Value for Money complaints

Irish News of the World

May, 2009

Diarmuid MacShane

Value for Money complaints

Historically, we Irish haven’t been all that keen on complaining. We normally wouldn’t like to draw attention to ourselves. For that reason, if we get poor service or a dodgy meal in a restaurant for example, we’re more likely to keep quiet rather than make our feelings known.

But I think that’s changing. More and more people are following up on dodgy quality products, bad service, and poor value for money. With money getting tighter and tighter these days, we’re starting to realise that if we don’t let business know that there’s a problem that we’ll end up wasting our hard earned cash.

Just in the last week, a large number of people sent in complaints to restaurants, garages, hotels, and shops and included ValueIreland.com on their complaint. As well allowing me share these complaints with you, it also puts a little extra pressure on the business through knowing that the complaint will be made public.

But there are a few things that people should always be doing when making their complaints to make sure they’re effective. In fact, if done properly, you can either save your money, or possibly even make some money.

Rules of Complaining

There are a couple of key rules you should follow when making a complaint that will help you be successful.

As soon as you have a problem, make your complaint. If you can, make your complaint in person straight away. It is also important that you complain in writing also – sent by registered post to make sure the business can’t deny receiving the complaint.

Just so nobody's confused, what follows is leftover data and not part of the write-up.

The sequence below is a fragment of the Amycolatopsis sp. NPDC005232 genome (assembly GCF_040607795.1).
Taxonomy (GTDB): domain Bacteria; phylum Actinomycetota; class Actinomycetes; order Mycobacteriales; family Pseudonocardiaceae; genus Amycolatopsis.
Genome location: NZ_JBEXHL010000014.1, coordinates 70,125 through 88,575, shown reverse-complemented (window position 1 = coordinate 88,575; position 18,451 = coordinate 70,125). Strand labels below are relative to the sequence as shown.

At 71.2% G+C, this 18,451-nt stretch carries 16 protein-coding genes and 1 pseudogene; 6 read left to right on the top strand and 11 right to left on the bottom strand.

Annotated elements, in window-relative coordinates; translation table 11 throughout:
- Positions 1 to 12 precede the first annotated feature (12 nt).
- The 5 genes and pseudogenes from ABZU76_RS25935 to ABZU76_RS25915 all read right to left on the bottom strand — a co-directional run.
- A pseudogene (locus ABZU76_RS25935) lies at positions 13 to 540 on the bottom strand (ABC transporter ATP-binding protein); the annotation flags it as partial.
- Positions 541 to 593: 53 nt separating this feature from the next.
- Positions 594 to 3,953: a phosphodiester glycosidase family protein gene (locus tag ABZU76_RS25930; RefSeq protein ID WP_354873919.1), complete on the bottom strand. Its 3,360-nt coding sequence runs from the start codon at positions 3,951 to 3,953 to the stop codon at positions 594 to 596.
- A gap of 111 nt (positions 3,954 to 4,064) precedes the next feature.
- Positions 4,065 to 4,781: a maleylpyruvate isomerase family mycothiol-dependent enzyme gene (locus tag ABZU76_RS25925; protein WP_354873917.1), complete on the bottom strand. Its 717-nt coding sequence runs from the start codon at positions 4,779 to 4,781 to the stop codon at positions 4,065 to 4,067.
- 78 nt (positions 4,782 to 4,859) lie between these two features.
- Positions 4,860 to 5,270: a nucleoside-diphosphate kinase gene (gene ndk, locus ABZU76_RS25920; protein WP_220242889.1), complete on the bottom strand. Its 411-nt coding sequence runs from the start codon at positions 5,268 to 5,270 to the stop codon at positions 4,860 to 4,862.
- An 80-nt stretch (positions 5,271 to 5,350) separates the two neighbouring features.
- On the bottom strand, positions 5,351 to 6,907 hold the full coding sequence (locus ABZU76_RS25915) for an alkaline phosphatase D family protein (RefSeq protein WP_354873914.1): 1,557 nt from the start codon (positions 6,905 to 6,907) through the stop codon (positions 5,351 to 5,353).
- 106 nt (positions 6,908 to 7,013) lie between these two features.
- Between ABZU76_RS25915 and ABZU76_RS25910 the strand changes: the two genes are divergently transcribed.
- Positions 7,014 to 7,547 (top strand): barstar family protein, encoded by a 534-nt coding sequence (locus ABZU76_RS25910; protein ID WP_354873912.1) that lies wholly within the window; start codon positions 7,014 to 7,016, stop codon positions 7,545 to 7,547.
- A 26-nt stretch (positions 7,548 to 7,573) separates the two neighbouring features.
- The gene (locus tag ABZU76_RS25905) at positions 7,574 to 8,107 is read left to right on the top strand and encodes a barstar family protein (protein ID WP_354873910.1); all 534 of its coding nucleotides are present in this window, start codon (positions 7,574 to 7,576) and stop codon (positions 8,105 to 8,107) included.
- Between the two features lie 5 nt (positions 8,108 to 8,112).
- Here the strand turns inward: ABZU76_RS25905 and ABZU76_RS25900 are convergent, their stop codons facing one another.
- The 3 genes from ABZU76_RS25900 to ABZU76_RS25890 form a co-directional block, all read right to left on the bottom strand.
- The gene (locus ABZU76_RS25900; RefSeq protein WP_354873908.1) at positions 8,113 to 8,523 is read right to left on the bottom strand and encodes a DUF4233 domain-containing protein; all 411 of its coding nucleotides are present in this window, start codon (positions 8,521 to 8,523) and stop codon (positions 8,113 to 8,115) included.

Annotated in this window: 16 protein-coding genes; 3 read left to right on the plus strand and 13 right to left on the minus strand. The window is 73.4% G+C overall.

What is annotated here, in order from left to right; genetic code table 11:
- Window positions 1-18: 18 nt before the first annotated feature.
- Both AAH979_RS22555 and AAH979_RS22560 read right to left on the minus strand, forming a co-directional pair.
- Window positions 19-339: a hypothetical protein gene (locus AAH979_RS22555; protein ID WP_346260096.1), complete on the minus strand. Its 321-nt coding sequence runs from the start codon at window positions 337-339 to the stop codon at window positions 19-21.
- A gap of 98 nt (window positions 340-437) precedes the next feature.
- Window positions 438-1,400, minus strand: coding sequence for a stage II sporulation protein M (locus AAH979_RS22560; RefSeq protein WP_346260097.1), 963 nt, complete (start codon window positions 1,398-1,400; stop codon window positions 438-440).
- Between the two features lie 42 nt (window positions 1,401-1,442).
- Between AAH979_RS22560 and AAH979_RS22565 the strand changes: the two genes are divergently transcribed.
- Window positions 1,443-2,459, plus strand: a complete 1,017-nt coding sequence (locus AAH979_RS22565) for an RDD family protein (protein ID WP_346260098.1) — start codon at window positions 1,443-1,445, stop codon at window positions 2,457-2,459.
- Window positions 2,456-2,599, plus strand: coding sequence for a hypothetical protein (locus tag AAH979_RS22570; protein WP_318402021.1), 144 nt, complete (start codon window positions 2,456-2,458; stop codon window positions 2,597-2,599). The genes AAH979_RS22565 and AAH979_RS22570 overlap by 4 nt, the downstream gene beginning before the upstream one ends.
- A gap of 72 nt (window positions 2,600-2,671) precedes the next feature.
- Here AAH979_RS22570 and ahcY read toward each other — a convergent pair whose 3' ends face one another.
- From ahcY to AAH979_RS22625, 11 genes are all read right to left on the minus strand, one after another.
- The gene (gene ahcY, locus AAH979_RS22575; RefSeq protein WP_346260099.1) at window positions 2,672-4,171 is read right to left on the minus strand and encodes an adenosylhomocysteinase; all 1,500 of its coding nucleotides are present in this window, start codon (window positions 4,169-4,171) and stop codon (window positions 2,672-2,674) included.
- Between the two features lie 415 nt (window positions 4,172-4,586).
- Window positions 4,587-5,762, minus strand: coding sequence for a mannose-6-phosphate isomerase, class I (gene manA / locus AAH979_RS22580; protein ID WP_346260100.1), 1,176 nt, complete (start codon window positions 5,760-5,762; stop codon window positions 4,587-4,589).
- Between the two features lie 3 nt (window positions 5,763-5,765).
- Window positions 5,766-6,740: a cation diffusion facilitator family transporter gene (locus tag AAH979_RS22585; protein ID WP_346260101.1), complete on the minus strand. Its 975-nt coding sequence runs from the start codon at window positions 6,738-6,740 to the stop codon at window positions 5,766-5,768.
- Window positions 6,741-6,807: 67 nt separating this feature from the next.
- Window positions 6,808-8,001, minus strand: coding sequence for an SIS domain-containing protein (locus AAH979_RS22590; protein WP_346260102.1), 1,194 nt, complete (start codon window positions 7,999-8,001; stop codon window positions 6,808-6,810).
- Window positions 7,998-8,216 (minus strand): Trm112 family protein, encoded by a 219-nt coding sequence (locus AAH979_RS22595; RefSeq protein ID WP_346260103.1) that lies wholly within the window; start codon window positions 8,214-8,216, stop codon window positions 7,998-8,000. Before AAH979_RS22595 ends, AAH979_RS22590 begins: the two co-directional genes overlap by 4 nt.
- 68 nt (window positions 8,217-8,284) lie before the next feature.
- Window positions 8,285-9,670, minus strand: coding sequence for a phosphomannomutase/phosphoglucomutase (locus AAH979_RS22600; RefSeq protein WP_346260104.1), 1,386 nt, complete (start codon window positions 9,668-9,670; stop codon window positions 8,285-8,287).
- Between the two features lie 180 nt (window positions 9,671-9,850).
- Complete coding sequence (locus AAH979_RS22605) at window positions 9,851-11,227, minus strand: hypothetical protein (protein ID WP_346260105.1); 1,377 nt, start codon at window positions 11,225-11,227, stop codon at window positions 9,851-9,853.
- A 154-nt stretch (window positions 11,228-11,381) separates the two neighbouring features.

It is essential that you’re clear in what you’re complaining about. Provide as much detail as you can about what went wrong, when it happens and who was involved. Don’t be shy to ask for names of staff for example.

And finally, when you make your complaint, make sure that you explain what you want the business to do in order to make everything right for you.

In explaining to a business how they can fix things that you’ll be able to either save your money, or potentially make something for the future. If you’ve explained your problem clearly, genuinely and politely, and the business wants to keep your business, then they should be open to doing something to keep you happy.

Wherever you have a problem with a company you should complain to them to either get your money back or to get a discount or voucher for the future. Whether it be your bank, your credit card company, your mobile phone company or your management company, if you’re not happy, let them know. Here’s a few examples of how you can make a few quid from complaining.

Restaurants

Say you got a poor meal in a restaurant. Instead of meekly paying for it and saying nothing, ask to speak to a manager. Let them know that the meal wasn’t good value for money. You could ask for the meal to be taken off your bill, or maybe get a free meal or bottle of wine to the next time you visit. You could even ask for a voucher.

Supermarkets

What happens if you buy a product you’re not happy with from your local supermarket? Do you bring it back and ask for a refund, or just throw it out and forget about it.

Bring the item back to the supermarket the next time you’re there and ask for a refund, or replacement. Explain how unhappy you are and maybe they might even throw in a few vouchers.

If the local store doesn’t help you out, write to the head office explaining the situation and letting them know that their local store wasn’t very helpful and that if they don’t follow up that you’ll be taking your business elsewhere. You might find that you’ll get some vouchers or a gift card worth more than the original product, just to keep you happy.